Average temperatures in the U.S. have increased by about 1.3 to 1.9 degrees Fahrenheit since 1895, the report said, adding that most of the increase has happened since 1970.
As greenhouse gas concentrations continue to increase, the planet will continue to warm, with temperatures expected to rise another 2 to 4 degrees Fahrenheit over the next few decades, according to the report.
Rising temperatures don’t just mean warmer weather. It has other impacts, like “increases in ocean and freshwater temperatures, frost-free days, and heavy downpours,” the report warned.
“Global sea level has risen, and there have been large reductions in snow-cover extent, glaciers, and sea ice,” the report said.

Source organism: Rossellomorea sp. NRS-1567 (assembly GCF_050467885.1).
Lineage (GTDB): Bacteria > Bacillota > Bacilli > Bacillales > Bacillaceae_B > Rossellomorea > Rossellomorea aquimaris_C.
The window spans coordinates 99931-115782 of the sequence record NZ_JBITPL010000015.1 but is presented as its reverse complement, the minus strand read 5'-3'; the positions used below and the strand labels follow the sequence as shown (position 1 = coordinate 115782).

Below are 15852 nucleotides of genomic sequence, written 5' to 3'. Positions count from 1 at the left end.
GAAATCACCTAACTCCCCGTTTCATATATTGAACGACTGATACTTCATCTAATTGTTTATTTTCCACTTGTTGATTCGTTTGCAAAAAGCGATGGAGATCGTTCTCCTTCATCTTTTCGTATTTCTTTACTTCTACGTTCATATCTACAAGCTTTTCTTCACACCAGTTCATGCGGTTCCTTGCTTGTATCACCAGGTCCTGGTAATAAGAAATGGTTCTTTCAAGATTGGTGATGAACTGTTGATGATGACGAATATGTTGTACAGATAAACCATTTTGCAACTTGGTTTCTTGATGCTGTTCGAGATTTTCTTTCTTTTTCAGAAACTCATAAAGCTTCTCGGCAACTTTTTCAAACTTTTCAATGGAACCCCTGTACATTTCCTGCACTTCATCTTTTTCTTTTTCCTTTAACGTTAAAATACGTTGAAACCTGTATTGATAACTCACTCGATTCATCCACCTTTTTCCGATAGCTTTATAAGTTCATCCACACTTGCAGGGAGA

The report looked how these events and other changes in climate will impact the health and livelihoods of Americans and how they will vary across certain parts of the country.
Some of the changes mentioned in the report, like heavy downpours, are common to many regions, the assessment noted. “Other impacts, such as those associated with the rapid thawing of permafrost in Alaska, are unique to one U.S. region.”
Check out the chart below to see how climate change will affect specific regions of the country.